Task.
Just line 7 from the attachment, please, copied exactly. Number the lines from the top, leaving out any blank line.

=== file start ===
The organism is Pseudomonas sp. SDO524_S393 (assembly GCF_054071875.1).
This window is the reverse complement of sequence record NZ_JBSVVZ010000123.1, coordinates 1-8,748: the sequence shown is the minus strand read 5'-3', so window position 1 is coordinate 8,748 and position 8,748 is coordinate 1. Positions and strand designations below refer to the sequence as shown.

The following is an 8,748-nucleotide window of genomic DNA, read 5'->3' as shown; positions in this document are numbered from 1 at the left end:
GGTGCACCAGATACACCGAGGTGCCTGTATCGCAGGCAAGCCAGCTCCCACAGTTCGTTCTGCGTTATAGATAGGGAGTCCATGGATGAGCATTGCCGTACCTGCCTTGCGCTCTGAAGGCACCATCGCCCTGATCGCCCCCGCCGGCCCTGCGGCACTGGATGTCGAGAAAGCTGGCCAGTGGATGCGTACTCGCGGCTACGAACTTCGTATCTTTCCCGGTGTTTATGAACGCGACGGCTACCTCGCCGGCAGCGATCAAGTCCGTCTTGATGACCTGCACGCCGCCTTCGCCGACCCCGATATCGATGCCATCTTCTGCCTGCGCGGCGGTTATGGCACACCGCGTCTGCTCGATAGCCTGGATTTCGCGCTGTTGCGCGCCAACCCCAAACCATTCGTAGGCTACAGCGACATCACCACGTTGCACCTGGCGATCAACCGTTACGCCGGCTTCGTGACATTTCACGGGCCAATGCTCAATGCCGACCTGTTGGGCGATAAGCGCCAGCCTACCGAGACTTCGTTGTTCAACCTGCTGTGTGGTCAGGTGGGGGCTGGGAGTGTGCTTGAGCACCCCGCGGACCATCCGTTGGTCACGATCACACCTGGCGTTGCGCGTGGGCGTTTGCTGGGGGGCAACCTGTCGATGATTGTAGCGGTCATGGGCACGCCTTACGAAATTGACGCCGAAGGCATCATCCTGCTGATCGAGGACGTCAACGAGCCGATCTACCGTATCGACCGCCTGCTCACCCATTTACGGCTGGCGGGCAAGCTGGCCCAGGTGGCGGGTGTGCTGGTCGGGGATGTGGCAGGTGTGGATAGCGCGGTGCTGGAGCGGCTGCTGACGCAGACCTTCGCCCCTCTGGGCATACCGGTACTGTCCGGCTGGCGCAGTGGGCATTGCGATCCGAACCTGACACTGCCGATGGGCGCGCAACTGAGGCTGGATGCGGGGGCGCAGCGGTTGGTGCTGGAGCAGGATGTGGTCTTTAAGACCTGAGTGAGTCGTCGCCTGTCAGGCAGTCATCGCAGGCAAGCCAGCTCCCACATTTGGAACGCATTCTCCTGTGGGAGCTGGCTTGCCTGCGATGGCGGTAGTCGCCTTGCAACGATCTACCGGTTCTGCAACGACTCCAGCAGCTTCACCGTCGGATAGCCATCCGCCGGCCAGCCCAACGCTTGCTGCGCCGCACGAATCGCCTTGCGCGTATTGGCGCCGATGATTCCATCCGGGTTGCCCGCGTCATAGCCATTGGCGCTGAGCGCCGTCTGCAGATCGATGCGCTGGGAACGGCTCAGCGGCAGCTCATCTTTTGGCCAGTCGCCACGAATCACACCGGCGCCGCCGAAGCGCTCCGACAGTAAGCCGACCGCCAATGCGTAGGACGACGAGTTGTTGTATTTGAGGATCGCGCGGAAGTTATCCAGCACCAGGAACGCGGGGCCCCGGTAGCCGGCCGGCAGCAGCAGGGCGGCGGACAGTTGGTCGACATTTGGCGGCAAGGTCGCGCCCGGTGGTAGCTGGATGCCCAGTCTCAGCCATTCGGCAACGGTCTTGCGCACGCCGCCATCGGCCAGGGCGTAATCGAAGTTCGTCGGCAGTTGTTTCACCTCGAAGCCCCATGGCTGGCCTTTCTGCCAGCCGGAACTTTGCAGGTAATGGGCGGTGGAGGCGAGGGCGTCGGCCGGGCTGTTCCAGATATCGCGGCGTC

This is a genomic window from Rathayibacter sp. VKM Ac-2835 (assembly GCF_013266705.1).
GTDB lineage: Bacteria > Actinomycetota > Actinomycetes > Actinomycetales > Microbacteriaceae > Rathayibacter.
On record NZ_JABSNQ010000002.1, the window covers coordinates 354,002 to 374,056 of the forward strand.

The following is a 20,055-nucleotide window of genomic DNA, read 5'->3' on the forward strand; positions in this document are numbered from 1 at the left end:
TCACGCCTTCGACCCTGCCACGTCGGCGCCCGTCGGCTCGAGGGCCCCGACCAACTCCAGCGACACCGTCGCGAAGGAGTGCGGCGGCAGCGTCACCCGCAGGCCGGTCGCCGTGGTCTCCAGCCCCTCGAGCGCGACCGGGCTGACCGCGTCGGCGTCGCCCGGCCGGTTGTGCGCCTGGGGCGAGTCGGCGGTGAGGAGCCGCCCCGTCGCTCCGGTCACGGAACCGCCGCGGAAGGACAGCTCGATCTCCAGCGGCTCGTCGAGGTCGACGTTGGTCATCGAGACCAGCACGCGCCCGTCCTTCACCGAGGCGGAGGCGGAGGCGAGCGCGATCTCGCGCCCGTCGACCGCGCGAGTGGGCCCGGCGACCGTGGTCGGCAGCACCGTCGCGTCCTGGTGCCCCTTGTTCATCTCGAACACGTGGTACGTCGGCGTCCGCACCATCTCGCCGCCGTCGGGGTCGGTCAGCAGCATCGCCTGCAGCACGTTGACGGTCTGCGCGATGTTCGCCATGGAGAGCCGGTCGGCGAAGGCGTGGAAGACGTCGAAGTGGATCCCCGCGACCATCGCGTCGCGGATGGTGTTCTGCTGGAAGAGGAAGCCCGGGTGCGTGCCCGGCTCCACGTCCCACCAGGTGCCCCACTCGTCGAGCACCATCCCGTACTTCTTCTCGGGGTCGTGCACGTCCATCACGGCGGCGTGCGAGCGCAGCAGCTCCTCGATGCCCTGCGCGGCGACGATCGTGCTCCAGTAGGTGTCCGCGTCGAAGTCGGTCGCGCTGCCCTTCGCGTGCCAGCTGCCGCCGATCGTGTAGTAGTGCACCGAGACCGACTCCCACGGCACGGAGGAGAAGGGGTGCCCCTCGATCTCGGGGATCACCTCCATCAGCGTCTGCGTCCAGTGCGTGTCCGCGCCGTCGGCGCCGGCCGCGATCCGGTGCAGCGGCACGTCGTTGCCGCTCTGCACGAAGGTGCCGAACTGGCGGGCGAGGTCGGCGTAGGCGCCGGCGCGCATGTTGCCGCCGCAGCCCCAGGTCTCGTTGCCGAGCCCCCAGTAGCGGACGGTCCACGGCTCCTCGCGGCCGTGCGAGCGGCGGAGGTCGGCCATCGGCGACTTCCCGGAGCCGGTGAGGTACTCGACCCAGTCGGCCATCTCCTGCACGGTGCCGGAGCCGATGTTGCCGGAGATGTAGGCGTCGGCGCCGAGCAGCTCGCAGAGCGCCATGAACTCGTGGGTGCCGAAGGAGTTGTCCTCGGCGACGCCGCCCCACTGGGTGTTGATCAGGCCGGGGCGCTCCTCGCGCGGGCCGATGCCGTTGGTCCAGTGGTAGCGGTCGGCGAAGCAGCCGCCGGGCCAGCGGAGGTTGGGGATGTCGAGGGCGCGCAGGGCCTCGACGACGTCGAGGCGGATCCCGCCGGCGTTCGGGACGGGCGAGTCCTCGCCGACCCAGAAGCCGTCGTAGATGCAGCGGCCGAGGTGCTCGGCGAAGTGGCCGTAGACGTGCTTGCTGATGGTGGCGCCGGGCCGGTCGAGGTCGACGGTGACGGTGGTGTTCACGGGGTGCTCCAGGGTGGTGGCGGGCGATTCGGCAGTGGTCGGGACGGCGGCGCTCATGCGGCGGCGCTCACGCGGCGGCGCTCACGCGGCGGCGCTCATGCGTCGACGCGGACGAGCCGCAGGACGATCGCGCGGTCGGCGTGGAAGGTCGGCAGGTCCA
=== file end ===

On record NZ_JABSNQ010000002.1, the window covers coordinates 354,002 to 374,056 of the forward strand.